Tauhou by Kōtuku Titihuia Nuttall; House of Anansi; 224 pgs.; $18.99
In Kōtuku Titihuia Nuttall’s Tauhou, a hybrid work of debut fiction, many narrative and representational strategies are in play: poems, lists, letters, fables, as well as more recognizably traditional narration. At the center is a tragedy: in 1941, an Indigenous family is fractured by the imposition of residential schooling, and the trauma reverberates down through generations. The thirty-seven chapters mirror and document the fragmentation that is the difficult inheritance of any person subject to the violence of colonization.
Tauhou, a Māori word, has several meanings—novice, stranger, newcomer—that evoke the state of being far from home. But what is home in this roving, restless novel? A writer of Māori and Coast Salish descent, Nuttall has mingled her heritages in the novel’s setting, two islands that are fictional versions of Vancouver Island and Aotearoa. Setting them close together in the sea, Nuttall figures these islands relationally. An early chapter, titled “Daughter,” sets out the terms of their creation: “Creator throws them into the ocean, Mother and Daughter, to become islands. This transformation is accompanied by a covenant of mutual care between the people and the new land.” That final clause “between the people and the new land” elevates the book’s setting. More than merely inventive, Tauhou’s geography is a visionary response to the grievous losses of colonization. Home is the place where people look after each other, where everyone is the opposite of tauhou.
Bringing so much present and historical reality into a work of fiction inevitably raises questions about how such a work should be read. Nuttall carefully articulates the boundaries for readers tempted to infer too much: “This work cannot and should not be used to educate oneself about either of these cultures,” she writes. “The only things that are completely and unequivocally true in this work are the effects of colonization and genocide against Indigenous people.” For an epigraph, Nuttall has selected a Māori proverb evocative of the obstacles her Indigenous characters confront: Tukua mai he kapunga oneone ki ahau hei tangi māku. Translation: Send me a handful of soil so I may grieve over it. I can’t imagine a more apt lament for one who is, or has been rendered, tauhou.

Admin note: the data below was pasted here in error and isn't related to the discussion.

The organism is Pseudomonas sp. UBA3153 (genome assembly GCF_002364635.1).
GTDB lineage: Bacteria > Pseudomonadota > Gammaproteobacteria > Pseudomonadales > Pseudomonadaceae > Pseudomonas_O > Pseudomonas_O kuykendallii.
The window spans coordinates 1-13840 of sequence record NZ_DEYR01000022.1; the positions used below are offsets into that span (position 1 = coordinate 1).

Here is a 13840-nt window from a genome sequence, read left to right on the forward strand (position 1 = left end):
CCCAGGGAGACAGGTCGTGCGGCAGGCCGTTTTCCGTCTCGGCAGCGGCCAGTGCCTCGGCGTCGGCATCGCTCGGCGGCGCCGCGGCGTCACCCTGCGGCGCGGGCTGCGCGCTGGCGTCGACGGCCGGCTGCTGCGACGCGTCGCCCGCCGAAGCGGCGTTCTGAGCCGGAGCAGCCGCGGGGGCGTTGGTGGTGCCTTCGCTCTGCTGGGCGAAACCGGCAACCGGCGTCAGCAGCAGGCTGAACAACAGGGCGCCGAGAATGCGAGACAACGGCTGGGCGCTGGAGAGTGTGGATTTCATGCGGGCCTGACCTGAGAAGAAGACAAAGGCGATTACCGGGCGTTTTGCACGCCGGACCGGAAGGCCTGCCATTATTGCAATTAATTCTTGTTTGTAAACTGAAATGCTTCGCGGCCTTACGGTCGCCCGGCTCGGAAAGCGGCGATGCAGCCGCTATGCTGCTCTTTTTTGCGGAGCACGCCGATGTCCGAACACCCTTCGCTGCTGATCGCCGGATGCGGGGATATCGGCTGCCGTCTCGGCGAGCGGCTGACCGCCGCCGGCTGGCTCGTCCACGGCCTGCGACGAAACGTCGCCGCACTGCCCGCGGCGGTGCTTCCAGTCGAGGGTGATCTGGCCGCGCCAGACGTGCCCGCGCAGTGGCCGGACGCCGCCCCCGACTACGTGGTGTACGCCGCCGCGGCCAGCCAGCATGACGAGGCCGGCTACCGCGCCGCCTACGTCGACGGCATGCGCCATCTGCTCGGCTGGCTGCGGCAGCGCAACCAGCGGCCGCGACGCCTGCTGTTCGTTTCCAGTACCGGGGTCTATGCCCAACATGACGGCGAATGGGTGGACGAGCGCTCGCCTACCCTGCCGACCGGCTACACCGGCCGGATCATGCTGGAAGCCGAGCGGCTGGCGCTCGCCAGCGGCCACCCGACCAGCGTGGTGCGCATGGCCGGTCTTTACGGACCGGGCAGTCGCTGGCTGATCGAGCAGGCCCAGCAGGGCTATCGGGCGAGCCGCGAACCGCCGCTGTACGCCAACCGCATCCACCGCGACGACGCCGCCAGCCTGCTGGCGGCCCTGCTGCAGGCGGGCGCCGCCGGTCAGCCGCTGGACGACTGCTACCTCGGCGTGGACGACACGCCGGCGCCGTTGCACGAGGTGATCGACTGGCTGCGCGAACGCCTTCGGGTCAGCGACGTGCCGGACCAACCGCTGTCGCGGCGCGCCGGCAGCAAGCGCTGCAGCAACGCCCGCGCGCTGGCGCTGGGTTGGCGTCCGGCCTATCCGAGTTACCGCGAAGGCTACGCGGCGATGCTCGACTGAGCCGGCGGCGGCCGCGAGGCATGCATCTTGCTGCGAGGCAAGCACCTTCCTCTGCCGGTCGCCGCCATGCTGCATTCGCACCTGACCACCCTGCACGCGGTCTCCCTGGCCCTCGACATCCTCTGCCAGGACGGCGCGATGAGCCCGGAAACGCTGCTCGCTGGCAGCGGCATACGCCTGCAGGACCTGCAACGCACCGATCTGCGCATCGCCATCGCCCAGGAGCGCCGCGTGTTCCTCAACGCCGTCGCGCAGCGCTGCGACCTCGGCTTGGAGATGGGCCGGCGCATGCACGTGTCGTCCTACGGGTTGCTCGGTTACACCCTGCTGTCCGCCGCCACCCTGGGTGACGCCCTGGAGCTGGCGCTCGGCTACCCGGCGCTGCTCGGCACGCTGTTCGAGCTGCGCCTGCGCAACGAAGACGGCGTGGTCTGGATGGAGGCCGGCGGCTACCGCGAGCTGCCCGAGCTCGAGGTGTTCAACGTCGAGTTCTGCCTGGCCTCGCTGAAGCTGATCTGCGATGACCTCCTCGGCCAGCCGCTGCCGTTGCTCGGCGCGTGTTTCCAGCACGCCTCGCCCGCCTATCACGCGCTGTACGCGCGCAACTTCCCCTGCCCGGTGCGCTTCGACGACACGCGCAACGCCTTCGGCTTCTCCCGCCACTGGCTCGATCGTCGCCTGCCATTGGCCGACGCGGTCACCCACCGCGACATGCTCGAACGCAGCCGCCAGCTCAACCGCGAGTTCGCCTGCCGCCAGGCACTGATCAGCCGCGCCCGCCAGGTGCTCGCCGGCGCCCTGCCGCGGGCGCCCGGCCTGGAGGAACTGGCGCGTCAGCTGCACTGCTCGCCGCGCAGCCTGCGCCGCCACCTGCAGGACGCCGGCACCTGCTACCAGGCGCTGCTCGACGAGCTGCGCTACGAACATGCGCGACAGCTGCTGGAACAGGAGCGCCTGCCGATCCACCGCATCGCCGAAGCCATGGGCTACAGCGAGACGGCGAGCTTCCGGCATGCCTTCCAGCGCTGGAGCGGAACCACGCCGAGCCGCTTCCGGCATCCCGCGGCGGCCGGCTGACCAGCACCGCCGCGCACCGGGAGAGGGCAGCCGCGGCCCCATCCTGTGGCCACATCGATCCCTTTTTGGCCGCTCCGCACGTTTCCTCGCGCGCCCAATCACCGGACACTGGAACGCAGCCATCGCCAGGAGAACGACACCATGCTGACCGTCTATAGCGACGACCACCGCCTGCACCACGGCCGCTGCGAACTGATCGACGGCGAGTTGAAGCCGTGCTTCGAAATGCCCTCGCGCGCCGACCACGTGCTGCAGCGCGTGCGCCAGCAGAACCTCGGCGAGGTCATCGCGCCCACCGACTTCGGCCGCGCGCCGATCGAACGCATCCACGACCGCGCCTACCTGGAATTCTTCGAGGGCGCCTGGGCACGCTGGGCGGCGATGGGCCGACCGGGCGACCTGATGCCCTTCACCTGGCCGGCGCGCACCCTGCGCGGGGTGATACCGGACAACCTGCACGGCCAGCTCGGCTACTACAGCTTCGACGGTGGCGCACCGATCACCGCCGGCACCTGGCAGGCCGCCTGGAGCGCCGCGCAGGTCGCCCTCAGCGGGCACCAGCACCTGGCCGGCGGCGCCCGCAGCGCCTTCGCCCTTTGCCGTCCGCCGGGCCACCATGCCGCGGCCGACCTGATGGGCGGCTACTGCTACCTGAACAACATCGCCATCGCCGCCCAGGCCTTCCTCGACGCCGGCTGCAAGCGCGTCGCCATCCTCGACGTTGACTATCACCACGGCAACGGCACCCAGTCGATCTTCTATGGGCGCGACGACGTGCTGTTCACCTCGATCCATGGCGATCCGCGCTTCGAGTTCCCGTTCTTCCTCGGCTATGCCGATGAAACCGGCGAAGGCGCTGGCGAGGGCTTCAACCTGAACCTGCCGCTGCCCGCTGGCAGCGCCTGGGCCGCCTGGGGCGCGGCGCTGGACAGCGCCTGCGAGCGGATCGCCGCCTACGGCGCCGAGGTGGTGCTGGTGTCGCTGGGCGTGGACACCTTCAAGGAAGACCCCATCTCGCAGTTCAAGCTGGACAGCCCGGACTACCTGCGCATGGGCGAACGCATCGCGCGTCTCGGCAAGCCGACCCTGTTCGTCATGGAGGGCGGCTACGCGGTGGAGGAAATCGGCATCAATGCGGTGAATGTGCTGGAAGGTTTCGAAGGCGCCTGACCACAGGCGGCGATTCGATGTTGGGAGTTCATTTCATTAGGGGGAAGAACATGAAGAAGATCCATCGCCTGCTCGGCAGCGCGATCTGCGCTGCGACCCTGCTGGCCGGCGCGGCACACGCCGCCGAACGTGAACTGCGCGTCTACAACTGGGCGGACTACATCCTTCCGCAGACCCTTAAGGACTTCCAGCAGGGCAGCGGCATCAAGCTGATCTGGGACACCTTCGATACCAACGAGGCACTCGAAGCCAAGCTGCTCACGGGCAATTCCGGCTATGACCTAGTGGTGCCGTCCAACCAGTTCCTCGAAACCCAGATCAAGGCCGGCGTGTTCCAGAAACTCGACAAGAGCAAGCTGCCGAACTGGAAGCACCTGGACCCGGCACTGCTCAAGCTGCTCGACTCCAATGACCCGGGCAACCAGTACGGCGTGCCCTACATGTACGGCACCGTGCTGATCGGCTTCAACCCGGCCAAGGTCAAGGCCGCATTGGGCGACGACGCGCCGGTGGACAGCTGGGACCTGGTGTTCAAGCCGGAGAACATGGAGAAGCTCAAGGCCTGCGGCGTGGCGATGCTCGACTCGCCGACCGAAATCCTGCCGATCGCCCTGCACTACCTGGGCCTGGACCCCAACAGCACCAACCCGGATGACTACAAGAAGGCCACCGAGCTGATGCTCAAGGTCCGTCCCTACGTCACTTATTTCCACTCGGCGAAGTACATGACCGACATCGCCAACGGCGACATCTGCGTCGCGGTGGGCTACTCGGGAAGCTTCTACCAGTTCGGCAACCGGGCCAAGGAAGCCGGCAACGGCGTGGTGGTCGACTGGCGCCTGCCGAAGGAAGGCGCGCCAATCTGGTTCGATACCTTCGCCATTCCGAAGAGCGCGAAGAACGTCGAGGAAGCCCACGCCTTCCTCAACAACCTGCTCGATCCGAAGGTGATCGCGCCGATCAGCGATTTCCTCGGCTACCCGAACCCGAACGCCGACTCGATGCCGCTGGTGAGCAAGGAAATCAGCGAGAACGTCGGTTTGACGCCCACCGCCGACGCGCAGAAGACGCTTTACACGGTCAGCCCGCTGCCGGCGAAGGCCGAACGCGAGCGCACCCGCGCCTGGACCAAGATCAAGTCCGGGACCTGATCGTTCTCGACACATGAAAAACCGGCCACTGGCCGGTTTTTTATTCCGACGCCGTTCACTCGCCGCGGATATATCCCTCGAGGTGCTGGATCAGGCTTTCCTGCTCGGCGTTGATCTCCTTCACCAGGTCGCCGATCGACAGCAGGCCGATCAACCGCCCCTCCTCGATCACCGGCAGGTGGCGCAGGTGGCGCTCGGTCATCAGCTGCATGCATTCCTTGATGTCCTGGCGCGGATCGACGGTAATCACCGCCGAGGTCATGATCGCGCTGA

Nuttall’s storytelling can be disorienting. As soon as one story starts to take shape, another intrudes, threatening to send the reader off course. But frustration is soon replaced by interest and curiosity. Nuttall’s story logic works by accretion, and she has rewards in store for readers willing to forgo the familiar comforts of narrative. Seasonal rhythms, for instance, provide the reader with lyrical orienting cues. Each of the book’s four parts bears a Coast Salish title corresponding to a season of the year. This gentle cueing helps to situate the reader in a temporal framework, easing passage from chapter to chapter, segment to segment. There are always threads to pick up and follow.